An East Asian Reply to Africa’s Economic Voldemort

The talk of economic empowerment, economic liberation or the rise and emancipation of a dilapidated Africa is one that is more often than not, met with drooping shoulders and heavy sighs. The prospect itself is gratifying but growing up with an inexplicable vision of 23 million people dying a day from starvation and 47% of the continent’s population living under poverty, we simply exclaim at how wondrous that all would be. Cases of corruption that is so severe that it stashes away almost 0.77% of the continent’s GDP annually leave us disheveled and disillusioned. Economists, with their glorious terms and upward sloping graphical predictions seem to speak of intangible hope that can not be realised… Or can it?

One song that is mouthed continuously though is the comparison of Africa to East Asia. Even lay men know that once upon a time, East Asia and Africa were almost at the same economic footing. At some point in time, both were dilapidated, reeking of poverty, disease and death. However, the countries of East Asia speak of a transformation now. With approximately staggering rates of almost 6% GDP growth annually for the past thirty years in the region, their peoples are enjoying the fruits of their labour. African streets still reek of poverty disease and death and their peoples, walk them, with hunched backs, bearing the weight of accumulated and enslaving foreign debt. In many ways, Asia and Africa gained independence, but Africa, long mentally colonised, still suffers the plight and indignation of economic slavery.

This would hence explain how we have gradually accumulated solutions to these innumerable problems that we face. Before our faces, the ideas of capitalistic ideas, democracy, a free market among others have been flaunted. Most of these though remain theoretical unvisualised ideals in the African mind. Despite our lack of knowledge of them, we hold onto them dearly. They translate to the only refuge we know to liberate ourselves. The price is ransom for our continent.

Hence, we swallow whole some of these concepts tossed around by educated men and women in three piece suits, sited in four walled air conditioned rooms, in a metropolis somewhere. If indeed, democracy and capitalism are the foundational basis to economic growth, what would explain the almost mysterious way in which East Asia rose? Despite the popular cry that the cities are filled with “determined-to-the-point-of-suicide” fellows, examining the policy that shaped one of the world’s regional powers would not only debunk some propagated myths, but also, contextualise a rise to greatness that is most often than not, shrouded in an elusive mystery.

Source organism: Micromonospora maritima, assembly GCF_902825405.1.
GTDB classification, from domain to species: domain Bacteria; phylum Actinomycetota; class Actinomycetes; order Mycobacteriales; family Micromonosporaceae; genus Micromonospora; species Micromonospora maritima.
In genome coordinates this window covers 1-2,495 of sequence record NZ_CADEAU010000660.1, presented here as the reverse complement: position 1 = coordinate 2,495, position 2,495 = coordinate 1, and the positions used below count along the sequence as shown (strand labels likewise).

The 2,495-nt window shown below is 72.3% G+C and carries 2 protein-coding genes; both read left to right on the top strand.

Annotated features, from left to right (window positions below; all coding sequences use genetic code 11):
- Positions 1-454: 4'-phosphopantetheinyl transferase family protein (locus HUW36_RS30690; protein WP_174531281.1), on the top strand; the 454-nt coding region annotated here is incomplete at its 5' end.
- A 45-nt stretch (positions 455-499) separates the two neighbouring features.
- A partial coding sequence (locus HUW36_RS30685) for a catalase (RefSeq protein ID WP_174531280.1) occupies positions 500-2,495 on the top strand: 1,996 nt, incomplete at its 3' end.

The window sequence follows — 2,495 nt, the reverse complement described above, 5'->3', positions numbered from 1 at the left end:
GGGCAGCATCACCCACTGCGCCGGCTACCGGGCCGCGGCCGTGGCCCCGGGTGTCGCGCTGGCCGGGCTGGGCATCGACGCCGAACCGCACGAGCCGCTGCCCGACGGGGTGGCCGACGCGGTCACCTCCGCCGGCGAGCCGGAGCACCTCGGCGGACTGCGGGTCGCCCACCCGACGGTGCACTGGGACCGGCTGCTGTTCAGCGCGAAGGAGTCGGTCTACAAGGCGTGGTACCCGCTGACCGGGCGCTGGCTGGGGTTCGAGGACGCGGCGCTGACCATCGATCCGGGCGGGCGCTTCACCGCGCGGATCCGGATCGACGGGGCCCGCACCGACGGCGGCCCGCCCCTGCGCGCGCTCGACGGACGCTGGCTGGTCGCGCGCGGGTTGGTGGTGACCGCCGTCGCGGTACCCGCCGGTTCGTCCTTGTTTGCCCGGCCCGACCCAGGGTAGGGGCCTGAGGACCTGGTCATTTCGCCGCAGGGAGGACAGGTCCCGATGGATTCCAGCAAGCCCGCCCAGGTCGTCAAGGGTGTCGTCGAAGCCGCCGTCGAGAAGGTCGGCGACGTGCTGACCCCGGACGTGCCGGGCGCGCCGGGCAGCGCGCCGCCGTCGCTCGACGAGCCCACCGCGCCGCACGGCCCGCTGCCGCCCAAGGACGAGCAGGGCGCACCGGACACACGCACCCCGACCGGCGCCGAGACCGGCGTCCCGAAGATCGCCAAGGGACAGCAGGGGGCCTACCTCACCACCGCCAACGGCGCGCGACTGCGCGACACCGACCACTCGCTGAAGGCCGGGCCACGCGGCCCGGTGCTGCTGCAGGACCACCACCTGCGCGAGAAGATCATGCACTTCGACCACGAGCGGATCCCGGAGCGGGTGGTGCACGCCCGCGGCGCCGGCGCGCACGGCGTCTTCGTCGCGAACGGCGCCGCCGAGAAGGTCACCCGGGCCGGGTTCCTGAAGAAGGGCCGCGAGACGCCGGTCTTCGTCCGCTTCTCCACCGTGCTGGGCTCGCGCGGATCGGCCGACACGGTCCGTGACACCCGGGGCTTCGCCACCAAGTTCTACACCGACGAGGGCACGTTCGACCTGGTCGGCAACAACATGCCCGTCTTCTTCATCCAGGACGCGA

Most of these countries began their monumental rise at the time after the second world war, after the start of the cold war. “The Iron curtain has descended Winston Churchill time…” The world was divided on the lines of capitalistic countries and communist or socialist countries and the major players fought hard to gain as much traffic on their side as possible. At that time, it meant pouring as much money in devastated countries as possible. This explains the Marshall plan of the US, the rebuilding of Europe and the resurrection of an ailing East Asia. Copious amounts were poured into East Asia. Impressive figures of almost 1.48 billion dollars (an impressive sum then and now,) were poured into Taiwan in successive instalments between the periods of 1951 to 1968 as noted from Taiwan’s Ministry of Finance. South Korea and Taiwan received loans on very generous terms with very little of their capital coming from FDI ( foreign direct investment) with FDI being 1% in total percentage to the capital flow of S. Korea and 8% of Taiwan’s, between the periods of 1951 and 1967. All this happened under the watchful eyes of authoritarian regimes and an economy infested by monopolies such as chaebols in S.Korea and the guanxiqiyes in Taiwan.